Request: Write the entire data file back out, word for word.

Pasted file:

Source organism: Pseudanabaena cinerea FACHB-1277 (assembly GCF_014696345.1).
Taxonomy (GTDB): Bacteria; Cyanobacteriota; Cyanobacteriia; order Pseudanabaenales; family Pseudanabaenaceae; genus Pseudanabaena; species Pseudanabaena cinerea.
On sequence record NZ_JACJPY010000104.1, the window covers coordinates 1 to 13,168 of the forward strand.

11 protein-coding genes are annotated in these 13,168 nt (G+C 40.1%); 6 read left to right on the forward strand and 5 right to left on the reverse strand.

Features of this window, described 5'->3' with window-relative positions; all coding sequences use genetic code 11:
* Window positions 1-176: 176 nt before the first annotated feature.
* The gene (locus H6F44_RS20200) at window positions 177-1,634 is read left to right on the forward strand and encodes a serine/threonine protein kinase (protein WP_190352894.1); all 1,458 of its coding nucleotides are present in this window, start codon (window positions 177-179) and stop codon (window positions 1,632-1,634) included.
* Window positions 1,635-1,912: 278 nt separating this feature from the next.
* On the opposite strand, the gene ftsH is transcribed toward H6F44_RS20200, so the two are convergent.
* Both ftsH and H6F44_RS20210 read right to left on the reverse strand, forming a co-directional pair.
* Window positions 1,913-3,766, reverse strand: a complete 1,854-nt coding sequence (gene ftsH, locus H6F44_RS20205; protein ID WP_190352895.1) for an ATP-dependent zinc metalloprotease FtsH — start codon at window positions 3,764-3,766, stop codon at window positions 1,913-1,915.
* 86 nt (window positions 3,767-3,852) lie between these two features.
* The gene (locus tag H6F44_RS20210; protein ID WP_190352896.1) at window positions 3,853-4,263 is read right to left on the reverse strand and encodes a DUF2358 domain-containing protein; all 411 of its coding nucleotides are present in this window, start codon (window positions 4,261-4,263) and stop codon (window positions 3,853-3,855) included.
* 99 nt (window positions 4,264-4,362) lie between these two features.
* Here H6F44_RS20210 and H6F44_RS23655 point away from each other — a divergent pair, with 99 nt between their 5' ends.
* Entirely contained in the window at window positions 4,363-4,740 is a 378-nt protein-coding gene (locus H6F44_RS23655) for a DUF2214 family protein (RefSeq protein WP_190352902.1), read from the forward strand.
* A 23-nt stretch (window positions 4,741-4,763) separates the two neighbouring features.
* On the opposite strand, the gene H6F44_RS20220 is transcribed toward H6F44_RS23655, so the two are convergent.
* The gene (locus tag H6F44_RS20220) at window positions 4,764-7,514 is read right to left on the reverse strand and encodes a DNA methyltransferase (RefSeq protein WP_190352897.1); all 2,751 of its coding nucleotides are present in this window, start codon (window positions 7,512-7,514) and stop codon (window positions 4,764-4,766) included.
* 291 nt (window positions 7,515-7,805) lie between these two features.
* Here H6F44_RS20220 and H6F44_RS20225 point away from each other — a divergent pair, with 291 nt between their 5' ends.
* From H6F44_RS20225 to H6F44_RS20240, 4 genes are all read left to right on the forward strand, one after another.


Source organism: Pseudanabaena cinerea FACHB-1277 (assembly GCF_014696345.1).
Taxonomy (GTDB): Bacteria; Cyanobacteriota; Cyanobacteriia; order Pseudanabaenales; family Pseudanabaenaceae; genus Pseudanabaena; species Pseudanabaena cinerea.
On sequence record NZ_JACJPY010000104.1, the window covers coordinates 1 to 13,168 of the forward strand.

11 protein-coding genes are annotated in these 13,168 nt (G+C 40.1%); 6 read left to right on the forward strand and 5 right to left on the reverse strand.

Features of this window, described 5'->3' with window-relative positions; all coding sequences use genetic code 11:
* Window positions 1-176: 176 nt before the first annotated feature.
* The gene (locus H6F44_RS20200) at window positions 177-1,634 is read left to right on the forward strand and encodes a serine/threonine protein kinase (protein WP_190352894.1); all 1,458 of its coding nucleotides are present in this window, start codon (window positions 177-179) and stop codon (window positions 1,632-1,634) included.
* Window positions 1,635-1,912: 278 nt separating this feature from the next.
* On the opposite strand, the gene ftsH is transcribed toward H6F44_RS20200, so the two are convergent.
* Both ftsH and H6F44_RS20210 read right to left on the reverse strand, forming a co-directional pair.
* Window positions 1,913-3,766, reverse strand: a complete 1,854-nt coding sequence (gene ftsH, locus H6F44_RS20205; protein ID WP_190352895.1) for an ATP-dependent zinc metalloprotease FtsH — start codon at window positions 3,764-3,766, stop codon at window positions 1,913-1,915.
* 86 nt (window positions 3,767-3,852) lie between these two features.
* The gene (locus tag H6F44_RS20210; protein ID WP_190352896.1) at window positions 3,853-4,263 is read right to left on the reverse strand and encodes a DUF2358 domain-containing protein; all 411 of its coding nucleotides are present in this window, start codon (window positions 4,261-4,263) and stop codon (window positions 3,853-3,855) included.
* 99 nt (window positions 4,264-4,362) lie between these two features.
* Here H6F44_RS20210 and H6F44_RS23655 point away from each other — a divergent pair, with 99 nt between their 5' ends.
* Entirely contained in the window at window positions 4,363-4,740 is a 378-nt protein-coding gene (locus H6F44_RS23655) for a DUF2214 family protein (RefSeq protein WP_190352902.1), read from the forward strand.
* A 23-nt stretch (window positions 4,741-4,763) separates the two neighbouring features.
* On the opposite strand, the gene H6F44_RS20220 is transcribed toward H6F44_RS23655, so the two are convergent.
* The gene (locus tag H6F44_RS20220) at window positions 4,764-7,514 is read right to left on the reverse strand and encodes a DNA methyltransferase (RefSeq protein WP_190352897.1); all 2,751 of its coding nucleotides are present in this window, start codon (window positions 7,512-7,514) and stop codon (window positions 4,764-4,766) included.
* 291 nt (window positions 7,515-7,805) lie between these two features.
* Here H6F44_RS20220 and H6F44_RS20225 point away from each other — a divergent pair, with 291 nt between their 5' ends.
* From H6F44_RS20225 to H6F44_RS20240, 4 genes are all read left to right on the forward strand, one after another.